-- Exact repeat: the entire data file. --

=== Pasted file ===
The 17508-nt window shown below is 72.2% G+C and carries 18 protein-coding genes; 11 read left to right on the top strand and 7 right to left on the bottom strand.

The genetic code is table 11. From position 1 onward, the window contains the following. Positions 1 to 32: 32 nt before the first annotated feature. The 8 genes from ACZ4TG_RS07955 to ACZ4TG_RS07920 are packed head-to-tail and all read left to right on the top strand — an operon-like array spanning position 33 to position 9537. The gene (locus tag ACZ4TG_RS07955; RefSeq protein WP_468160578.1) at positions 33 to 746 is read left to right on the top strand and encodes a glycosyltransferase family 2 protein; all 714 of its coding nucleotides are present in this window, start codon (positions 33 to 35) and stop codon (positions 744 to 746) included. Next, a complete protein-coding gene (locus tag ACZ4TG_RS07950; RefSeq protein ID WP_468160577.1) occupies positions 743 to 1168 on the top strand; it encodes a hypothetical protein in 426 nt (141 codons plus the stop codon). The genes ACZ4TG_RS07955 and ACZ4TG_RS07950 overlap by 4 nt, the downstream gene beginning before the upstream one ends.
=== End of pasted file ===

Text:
The 17508-nt window shown below is 72.2% G+C and carries 18 protein-coding genes; 11 read left to right on the top strand and 7 right to left on the bottom strand.

The genetic code is table 11. From position 1 onward, the window contains the following. Positions 1 to 32: 32 nt before the first annotated feature. The 8 genes from ACZ4TG_RS07955 to ACZ4TG_RS07920 are packed head-to-tail and all read left to right on the top strand — an operon-like array spanning position 33 to position 9537. The gene (locus tag ACZ4TG_RS07955; RefSeq protein WP_468160578.1) at positions 33 to 746 is read left to right on the top strand and encodes a glycosyltransferase family 2 protein; all 714 of its coding nucleotides are present in this window, start codon (positions 33 to 35) and stop codon (positions 744 to 746) included. Next, a complete protein-coding gene (locus tag ACZ4TG_RS07950; RefSeq protein ID WP_468160577.1) occupies positions 743 to 1168 on the top strand; it encodes a hypothetical protein in 426 nt (141 codons plus the stop codon). The genes ACZ4TG_RS07955 and ACZ4TG_RS07950 overlap by 4 nt, the downstream gene beginning before the upstream one ends.